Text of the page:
The Best Taunts in NBA History

Early in the Pacers/Raptors game tonight, Danny Granger picked up a technical foul after yelling at a ref. Granger was upset after both of his recent flailing attempts to draw a foul went uncalled. There was likely some light contact at each, but the petulant arguing he continued all the way down the court after the second miss was probably more one of those things where his pride was hurt more than his body.

He had to totally commit to the guise that he had been so maliciously wronged to save face. From my couch here in New York, it looked more like when Vince Carter misses a shot and then shakes his wrist pretending his hand has been bothering him and that’s why he missed. NBA players are a prideful bunch and don’t tend to want the world to think they just wasted two of their team’s possessions with “bail me out, ref, please” attempts that went uncalled.

After a rough first quarter, Granger actually appeared to be turning things around late in the second. He had one very nice block and, soon after, scored in the lane with a nice little fadeaway and then earned to FTs with an crafty up-and-under attempt. He missed a layup later, so who knows if he was getting back on track or what.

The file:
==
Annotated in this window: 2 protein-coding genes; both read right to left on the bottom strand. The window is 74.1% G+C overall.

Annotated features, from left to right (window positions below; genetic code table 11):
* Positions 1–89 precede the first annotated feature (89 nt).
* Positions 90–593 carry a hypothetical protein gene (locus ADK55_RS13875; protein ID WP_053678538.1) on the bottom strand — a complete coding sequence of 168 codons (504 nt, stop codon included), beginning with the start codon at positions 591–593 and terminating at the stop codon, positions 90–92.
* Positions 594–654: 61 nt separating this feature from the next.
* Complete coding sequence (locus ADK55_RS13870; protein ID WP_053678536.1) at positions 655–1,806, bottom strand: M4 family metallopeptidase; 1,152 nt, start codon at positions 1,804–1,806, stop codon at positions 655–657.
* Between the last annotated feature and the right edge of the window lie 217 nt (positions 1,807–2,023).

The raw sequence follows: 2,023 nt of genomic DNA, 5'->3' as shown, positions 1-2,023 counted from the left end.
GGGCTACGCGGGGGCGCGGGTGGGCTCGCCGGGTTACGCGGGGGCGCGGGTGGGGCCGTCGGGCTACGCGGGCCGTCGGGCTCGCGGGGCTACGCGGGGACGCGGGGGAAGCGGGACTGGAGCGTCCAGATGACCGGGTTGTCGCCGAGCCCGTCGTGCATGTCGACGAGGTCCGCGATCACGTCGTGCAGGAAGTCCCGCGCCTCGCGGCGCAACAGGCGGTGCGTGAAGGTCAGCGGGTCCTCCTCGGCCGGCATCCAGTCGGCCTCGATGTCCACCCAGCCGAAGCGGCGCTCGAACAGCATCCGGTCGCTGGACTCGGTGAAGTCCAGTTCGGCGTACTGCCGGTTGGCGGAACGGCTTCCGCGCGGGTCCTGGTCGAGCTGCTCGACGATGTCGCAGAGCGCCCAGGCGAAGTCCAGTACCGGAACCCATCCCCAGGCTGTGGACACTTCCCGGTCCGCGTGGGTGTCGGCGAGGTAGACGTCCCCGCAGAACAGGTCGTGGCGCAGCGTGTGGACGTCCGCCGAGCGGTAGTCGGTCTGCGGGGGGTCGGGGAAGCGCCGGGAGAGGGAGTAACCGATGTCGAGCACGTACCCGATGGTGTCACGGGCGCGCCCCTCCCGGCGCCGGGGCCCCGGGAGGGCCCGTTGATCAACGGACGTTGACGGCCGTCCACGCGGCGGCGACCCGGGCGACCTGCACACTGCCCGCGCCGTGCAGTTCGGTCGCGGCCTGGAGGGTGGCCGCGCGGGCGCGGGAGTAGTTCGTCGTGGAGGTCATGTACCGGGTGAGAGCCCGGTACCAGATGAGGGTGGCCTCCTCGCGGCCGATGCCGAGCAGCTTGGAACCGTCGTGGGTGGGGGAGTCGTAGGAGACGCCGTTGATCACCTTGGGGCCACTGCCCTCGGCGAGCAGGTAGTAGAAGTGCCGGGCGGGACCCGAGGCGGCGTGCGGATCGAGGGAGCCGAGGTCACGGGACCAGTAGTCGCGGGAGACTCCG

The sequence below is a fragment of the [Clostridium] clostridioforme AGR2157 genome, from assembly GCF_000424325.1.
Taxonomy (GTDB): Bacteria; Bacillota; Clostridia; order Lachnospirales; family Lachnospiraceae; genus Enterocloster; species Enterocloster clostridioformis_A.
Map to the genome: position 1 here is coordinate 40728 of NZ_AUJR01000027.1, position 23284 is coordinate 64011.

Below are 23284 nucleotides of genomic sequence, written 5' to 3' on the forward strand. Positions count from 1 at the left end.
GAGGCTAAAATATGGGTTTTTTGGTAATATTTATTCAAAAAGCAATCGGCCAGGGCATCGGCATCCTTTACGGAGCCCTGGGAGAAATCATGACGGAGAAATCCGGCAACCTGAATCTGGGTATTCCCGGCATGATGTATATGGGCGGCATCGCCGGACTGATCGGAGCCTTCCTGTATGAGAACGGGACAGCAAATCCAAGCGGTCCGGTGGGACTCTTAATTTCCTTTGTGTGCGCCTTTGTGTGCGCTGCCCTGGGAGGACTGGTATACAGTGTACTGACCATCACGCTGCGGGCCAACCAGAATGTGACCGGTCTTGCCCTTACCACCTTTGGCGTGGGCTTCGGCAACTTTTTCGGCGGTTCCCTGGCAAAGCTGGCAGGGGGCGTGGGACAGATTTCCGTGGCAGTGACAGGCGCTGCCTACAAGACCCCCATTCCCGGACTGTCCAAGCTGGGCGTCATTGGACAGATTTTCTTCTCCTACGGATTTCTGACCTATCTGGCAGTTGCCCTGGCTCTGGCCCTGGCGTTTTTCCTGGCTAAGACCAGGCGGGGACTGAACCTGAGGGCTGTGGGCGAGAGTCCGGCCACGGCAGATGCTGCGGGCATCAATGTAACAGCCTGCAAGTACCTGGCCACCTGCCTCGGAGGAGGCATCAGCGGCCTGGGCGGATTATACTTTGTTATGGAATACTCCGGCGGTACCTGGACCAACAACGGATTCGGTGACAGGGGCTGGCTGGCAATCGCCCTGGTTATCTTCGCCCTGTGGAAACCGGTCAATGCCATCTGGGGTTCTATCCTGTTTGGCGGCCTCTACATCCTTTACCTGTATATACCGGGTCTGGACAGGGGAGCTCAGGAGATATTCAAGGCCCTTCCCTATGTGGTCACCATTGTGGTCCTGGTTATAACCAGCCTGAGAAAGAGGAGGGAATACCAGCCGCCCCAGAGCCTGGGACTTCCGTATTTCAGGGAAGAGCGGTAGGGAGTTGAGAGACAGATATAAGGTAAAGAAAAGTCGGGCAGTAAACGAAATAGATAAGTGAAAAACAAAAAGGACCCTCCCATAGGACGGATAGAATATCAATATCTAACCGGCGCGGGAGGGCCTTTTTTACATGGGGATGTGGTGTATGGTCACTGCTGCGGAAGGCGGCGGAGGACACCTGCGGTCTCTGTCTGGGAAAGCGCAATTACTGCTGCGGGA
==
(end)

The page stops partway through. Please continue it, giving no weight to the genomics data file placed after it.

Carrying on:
But it was soon moot.

As Ed Davis went up strong for a dunk, Granger slide over and said not so fast. He sized him up and swatted him badly, leaving Davis in a heap on the baseline. The mere embarrassment he just dished out wasn’t enough though. Danny strolled towards the lying-down Davis and stared him down so Ed could be sure who just sent back his dunk.

And, of course, this was an obvious technical foul. The ref rung him up for tech number two and he was on his way to the locker room. It may have been the best thing to happen to Indiana, really. Granger was 1-for-8 and hadn’t had a decent play aside from those two aforementioned plays in the paint and those two two blocks.

It was a foolish decision by Granger on a night full of them. He knows the rules well and blatantly, brazenly disregarded them to the detriment of his team (presuming they still wanted him on the court tonight the way he was playing).

Still, just because Granger was an idiot and ignored the rules, it doesn’t make the rules not dumb.

They were naturally instituted at some point when the NBA was turning into more of a battle than a finesse sport. The Knicks and Heat were turning all their playoff games in the late 90s into trench wars, and it was an evolution of the Knicks/Pacers, Knicks/Bulls and Bad Boy Pistons/everybody battles that had been much more fun a few years earlier. It was probably for the best, they put those rules into play. Fans don’t generally like watching guys show each other up like that, and it was leading to many an on-court scuffle. The rules definitely cleaned up the game.

There was a time when this stuff was common, however. And at times, taunting was marvelous. Here are the three best plays after which a player went out of his way to disrespect the defender he just embarrassed.






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